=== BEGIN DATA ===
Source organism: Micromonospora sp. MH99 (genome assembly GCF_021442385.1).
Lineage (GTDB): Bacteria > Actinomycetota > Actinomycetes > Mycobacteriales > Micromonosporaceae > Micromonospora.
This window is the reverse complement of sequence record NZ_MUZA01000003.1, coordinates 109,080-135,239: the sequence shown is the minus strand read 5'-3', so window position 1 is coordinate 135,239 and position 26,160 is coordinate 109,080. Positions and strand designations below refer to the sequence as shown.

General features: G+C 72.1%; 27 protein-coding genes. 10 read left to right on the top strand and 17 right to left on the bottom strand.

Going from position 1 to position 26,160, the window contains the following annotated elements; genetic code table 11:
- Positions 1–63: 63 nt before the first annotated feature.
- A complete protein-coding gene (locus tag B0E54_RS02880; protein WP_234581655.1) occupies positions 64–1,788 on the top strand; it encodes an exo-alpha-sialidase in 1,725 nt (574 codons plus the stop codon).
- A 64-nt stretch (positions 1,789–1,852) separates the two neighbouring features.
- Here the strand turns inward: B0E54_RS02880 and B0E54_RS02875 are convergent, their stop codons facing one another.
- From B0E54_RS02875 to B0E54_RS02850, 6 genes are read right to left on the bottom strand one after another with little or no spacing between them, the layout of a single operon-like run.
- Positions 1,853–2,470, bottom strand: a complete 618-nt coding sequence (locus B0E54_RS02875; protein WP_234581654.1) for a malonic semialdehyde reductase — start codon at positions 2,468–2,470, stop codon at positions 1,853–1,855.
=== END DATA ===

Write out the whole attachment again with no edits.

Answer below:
Source organism: Micromonospora sp. MH99 (genome assembly GCF_021442385.1).
Lineage (GTDB): Bacteria > Actinomycetota > Actinomycetes > Mycobacteriales > Micromonosporaceae > Micromonospora.
This window is the reverse complement of sequence record NZ_MUZA01000003.1, coordinates 109,080-135,239: the sequence shown is the minus strand read 5'-3', so window position 1 is coordinate 135,239 and position 26,160 is coordinate 109,080. Positions and strand designations below refer to the sequence as shown.

General features: G+C 72.1%; 27 protein-coding genes. 10 read left to right on the top strand and 17 right to left on the bottom strand.

Going from position 1 to position 26,160, the window contains the following annotated elements; genetic code table 11:
- Positions 1–63: 63 nt before the first annotated feature.
- A complete protein-coding gene (locus tag B0E54_RS02880; protein WP_234581655.1) occupies positions 64–1,788 on the top strand; it encodes an exo-alpha-sialidase in 1,725 nt (574 codons plus the stop codon).
- A 64-nt stretch (positions 1,789–1,852) separates the two neighbouring features.
- Here the strand turns inward: B0E54_RS02880 and B0E54_RS02875 are convergent, their stop codons facing one another.
- From B0E54_RS02875 to B0E54_RS02850, 6 genes are read right to left on the bottom strand one after another with little or no spacing between them, the layout of a single operon-like run.
- Positions 1,853–2,470, bottom strand: a complete 618-nt coding sequence (locus B0E54_RS02875; protein WP_234581654.1) for a malonic semialdehyde reductase — start codon at positions 2,468–2,470, stop codon at positions 1,853–1,855.